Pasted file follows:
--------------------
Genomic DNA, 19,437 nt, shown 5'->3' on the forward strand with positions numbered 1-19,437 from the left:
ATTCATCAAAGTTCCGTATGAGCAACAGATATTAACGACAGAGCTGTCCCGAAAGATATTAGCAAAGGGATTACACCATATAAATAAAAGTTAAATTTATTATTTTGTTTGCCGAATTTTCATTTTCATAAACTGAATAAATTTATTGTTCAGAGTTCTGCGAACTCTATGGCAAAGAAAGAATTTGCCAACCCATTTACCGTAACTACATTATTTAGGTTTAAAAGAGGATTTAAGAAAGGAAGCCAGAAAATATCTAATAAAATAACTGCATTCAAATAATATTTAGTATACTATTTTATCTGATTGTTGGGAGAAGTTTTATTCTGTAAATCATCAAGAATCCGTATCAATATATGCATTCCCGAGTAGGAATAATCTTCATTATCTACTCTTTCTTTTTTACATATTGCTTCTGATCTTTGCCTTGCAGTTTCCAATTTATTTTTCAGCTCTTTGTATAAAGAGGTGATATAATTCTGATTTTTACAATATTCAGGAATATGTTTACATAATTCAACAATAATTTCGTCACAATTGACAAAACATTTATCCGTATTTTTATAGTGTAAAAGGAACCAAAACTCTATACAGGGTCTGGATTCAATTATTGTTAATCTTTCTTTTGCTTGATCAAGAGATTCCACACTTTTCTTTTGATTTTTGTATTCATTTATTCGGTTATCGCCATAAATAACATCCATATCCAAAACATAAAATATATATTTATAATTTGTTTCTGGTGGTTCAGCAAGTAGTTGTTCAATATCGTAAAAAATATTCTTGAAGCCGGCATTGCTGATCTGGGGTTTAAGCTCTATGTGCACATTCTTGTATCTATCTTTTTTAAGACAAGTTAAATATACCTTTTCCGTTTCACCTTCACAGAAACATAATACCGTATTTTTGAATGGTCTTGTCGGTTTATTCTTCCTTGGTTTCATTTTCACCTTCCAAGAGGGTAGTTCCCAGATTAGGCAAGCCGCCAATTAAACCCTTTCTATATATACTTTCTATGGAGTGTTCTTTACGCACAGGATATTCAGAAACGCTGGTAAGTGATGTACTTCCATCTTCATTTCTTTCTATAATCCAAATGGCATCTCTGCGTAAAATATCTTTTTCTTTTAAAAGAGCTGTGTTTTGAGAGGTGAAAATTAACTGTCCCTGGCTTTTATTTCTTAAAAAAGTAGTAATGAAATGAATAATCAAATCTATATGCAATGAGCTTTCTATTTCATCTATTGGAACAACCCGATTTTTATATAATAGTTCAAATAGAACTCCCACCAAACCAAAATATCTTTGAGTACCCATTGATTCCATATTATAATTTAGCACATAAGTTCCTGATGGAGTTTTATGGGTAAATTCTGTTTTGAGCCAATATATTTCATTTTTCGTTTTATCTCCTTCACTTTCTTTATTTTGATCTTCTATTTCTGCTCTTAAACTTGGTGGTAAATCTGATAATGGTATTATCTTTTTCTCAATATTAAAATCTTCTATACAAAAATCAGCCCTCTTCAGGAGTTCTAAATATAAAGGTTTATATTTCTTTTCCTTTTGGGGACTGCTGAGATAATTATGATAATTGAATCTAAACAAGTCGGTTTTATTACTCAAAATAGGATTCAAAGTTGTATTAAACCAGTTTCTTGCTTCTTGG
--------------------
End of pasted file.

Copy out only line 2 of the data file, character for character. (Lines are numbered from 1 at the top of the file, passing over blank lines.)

ATTCATCAAAGTTCCGTATGAGCAACAGATATTAACGACAGAGCTGTCCCGAAAGATATTAGCAAAGGGATTACACCATATAAATAAAAGTTAAATTTATTATTTTGTTTGCCGAATTTTCATTTTCATAAACTGAATAAATTTATTGTTCAGAGTTCTGCGAACTCTATGGCAAAGAAAGAATTTGCCAACCCATTTACCGTAACTACATTATTTAGGTTTAAAAGAGGATTTAAGAAAGGAAGCCAGAAAATATCTAATAAAATAACTGCATTCAAATAATATTTAGTATACTATTTTATCTGATTGTTGGGAGAAGTTTTATTCTGTAAATCATCAAGAATCCGTATCAATATATGCATTCCCGAGTAGGAATAATCTTCATTATCTACTCTTTCTTTTTTACATATTGCTTCTGATCTTTGCCTTGCAGTTTCCAATTTATTTTTCAGCTCTTTGTATAAAGAGGTGATATAATTCTGATTTTTACAATATTCAGGAATATGTTTACATAATTCAACAATAATTTCGTCACAATTGACAAAACATTTATCCGTATTTTTATAGTGTAAAAGGAACCAAAACTCTATACAGGGTCTGGATTCAATTATTGTTAATCTTTCTTTTGCTTGATCAAGAGATTCCACACTTTTCTTTTGATTTTTGTATTCATTTATTCGGTTATCGCCATAAATAACATCCATATCCAAAACATAAAATATATATTTATAATTTGTTTCTGGTGGTTCAGCAAGTAGTTGTTCAATATCGTAAAAAATATTCTTGAAGCCGGCATTGCTGATCTGGGGTTTAAGCTCTATGTGCACATTCTTGTATCTATCTTTTTTAAGACAAGTTAAATATACCTTTTCCGTTTCACCTTCACAGAAACATAATACCGTATTTTTGAATGGTCTTGTCGGTTTATTCTTCCTTGGTTTCATTTTCACCTTCCAAGAGGGTAGTTCCCAGATTAGGCAAGCCGCCAATTAAACCCTTTCTATATATACTTTCTATGGAGTGTTCTTTACGCACAGGATATTCAGAAACGCTGGTAAGTGATGTACTTCCATCTTCATTTCTTTCTATAATCCAAATGGCATCTCTGCGTAAAATATCTTTTTCTTTTAAAAGAGCTGTGTTTTGAGAGGTGAAAATTAACTGTCCCTGGCTTTTATTTCTTAAAAAAGTAGTAATGAAATGAATAATCAAATCTATATGCAATGAGCTTTCTATTTCATCTATTGGAACAACCCGATTTTTATATAATAGTTCAAATAGAACTCCCACCAAACCAAAATATCTTTGAGTACCCATTGATTCCATATTATAATTTAGCACATAAGTTCCTGATGGAGTTTTATGGGTAAATTCTGTTTTGAGCCAATATATTTCATTTTTCGTTTTATCTCCTTCACTTTCTTTATTTTGATCTTCTATTTCTGCTCTTAAACTTGGTGGTAAATCTGATAATGGTATTATCTTTTTCTCAATATTAAAATCTTCTATACAAAAATCAGCCCTCTTCAGGAGTTCTAAATATAAAGGTTTATATTTCTTTTCCTTTTGGGGACTGCTGAGATAATTATGATAATTGAATCTAAACAAGTCGGTTTTATTACTCAAAATAGGATTCAAAGTTGTATTAAACCAGTTTCTTGCTTCTTGG